Michael R. Bloomberg, the former mayor of New York, denounced what he called the “demagoguery” in the Republican and Democratic Parties in a commencement speech delivered on Saturday at the University of Michigan.
“In this year’s presidential election, we’ve seen more demagoguery from both parties than I can remember in my lifetime,” he said, according a transcript of his remarks posted online.
While Mr. Bloomberg did not denounce any candidates by name, his remarks, which faulted the demonizing of immigrants and the wealthy and criticized Washington gridlock, appeared directed at Donald J. Trump and Senators Ted Cruz and Bernie Sanders. Mr. Bloomberg compared the leading contenders from both parties, as a group, to a list of divisive figures from the 20th century, including Patrick J. Buchanan, Senator Joseph R. McCarthy and Gov. George C. Wallace.
Like those demagogues of years past, he said, candidates in both political parties focus on blaming “easy targets who breed resentment” for the country’s problems instead of offering workable solutions.
“For Republicans, it’s Mexicans here illegally and Muslims,” he said, “and for Democrats, it’s the wealthy and Wall Street. The truth is, we cannot solve the problems we face by blaming anyone.”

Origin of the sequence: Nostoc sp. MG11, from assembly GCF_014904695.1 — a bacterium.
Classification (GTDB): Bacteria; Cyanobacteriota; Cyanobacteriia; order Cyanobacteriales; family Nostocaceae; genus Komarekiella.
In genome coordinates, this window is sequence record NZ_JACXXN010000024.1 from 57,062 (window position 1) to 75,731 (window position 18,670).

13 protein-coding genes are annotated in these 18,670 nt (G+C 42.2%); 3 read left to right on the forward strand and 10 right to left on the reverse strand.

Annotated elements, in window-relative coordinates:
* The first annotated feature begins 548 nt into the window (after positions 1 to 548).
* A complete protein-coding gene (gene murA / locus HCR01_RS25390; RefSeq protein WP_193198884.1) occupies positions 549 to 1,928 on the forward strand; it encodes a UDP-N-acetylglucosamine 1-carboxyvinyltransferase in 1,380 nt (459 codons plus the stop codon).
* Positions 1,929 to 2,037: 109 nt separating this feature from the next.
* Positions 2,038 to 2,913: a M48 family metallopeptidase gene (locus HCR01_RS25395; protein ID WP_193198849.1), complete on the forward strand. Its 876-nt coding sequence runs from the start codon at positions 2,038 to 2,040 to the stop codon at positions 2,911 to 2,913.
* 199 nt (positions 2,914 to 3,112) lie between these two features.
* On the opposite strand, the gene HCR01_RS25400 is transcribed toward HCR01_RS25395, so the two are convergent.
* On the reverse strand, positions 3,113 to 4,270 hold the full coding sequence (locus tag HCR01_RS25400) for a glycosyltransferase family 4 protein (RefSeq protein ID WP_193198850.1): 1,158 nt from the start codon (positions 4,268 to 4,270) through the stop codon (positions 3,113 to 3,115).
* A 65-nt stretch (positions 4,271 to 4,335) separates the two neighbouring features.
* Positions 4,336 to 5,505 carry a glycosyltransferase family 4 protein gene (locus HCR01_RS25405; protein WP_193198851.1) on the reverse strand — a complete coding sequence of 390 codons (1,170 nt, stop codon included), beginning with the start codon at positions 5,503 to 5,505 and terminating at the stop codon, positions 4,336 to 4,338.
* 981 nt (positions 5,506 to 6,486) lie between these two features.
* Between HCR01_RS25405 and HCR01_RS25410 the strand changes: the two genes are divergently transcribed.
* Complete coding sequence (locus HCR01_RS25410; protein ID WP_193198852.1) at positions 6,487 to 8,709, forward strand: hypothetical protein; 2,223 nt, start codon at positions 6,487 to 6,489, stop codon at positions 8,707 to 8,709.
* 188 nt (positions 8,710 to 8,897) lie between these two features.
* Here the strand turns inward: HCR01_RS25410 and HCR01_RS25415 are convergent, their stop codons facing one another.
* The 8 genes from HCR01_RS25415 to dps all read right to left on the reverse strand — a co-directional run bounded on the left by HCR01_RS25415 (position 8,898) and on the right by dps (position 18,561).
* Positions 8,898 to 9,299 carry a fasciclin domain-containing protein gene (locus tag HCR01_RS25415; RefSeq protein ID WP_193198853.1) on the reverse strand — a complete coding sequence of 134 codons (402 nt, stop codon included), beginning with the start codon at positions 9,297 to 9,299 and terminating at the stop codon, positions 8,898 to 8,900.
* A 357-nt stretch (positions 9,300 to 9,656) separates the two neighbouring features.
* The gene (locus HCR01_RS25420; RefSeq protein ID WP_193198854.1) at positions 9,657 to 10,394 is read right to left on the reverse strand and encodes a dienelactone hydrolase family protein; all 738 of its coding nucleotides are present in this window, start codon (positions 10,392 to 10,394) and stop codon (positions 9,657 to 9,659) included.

“Every generation has had to confront its own demagogues, and every generation has stood up and kept them away from the White House, at least so far,” he told the graduates and their guests at the ceremony in Ann Arbor, Mich. “Now it’s your turn.”
Mr. Bloomberg, a political independent who was New York’s mayor from 2002 to 2013 and flirted with a White House bid this year, lamented what he called “a disturbing change in the nature of American politics: a rise in extreme partisanship and intolerance for other views.”
“Neither party has a monopoly on good ideas; each demonizes the other unfairly and dishonestly,” he said. He called for rewarding “those who reach across the aisle in search of compromise.”
Mr. Bloomberg attributed the chronic divisiveness of American politics, in part, to the rise of social media and the partisan splintering of television news.
He said politicians who took controversial stands were subjected to “millions of angry tweets and Facebook posts denouncing them in the harshest possible terms,” sent by citizens whose media landscape had been polluted by “partisanship or outright lies.”
“If we want to stop demagogues, we have to start governing again,” Mr. Bloomberg said. “And that requires us to be more civil, to support politicians who have the courage to take risks and to reward those who reach across the aisle in search of compromise.”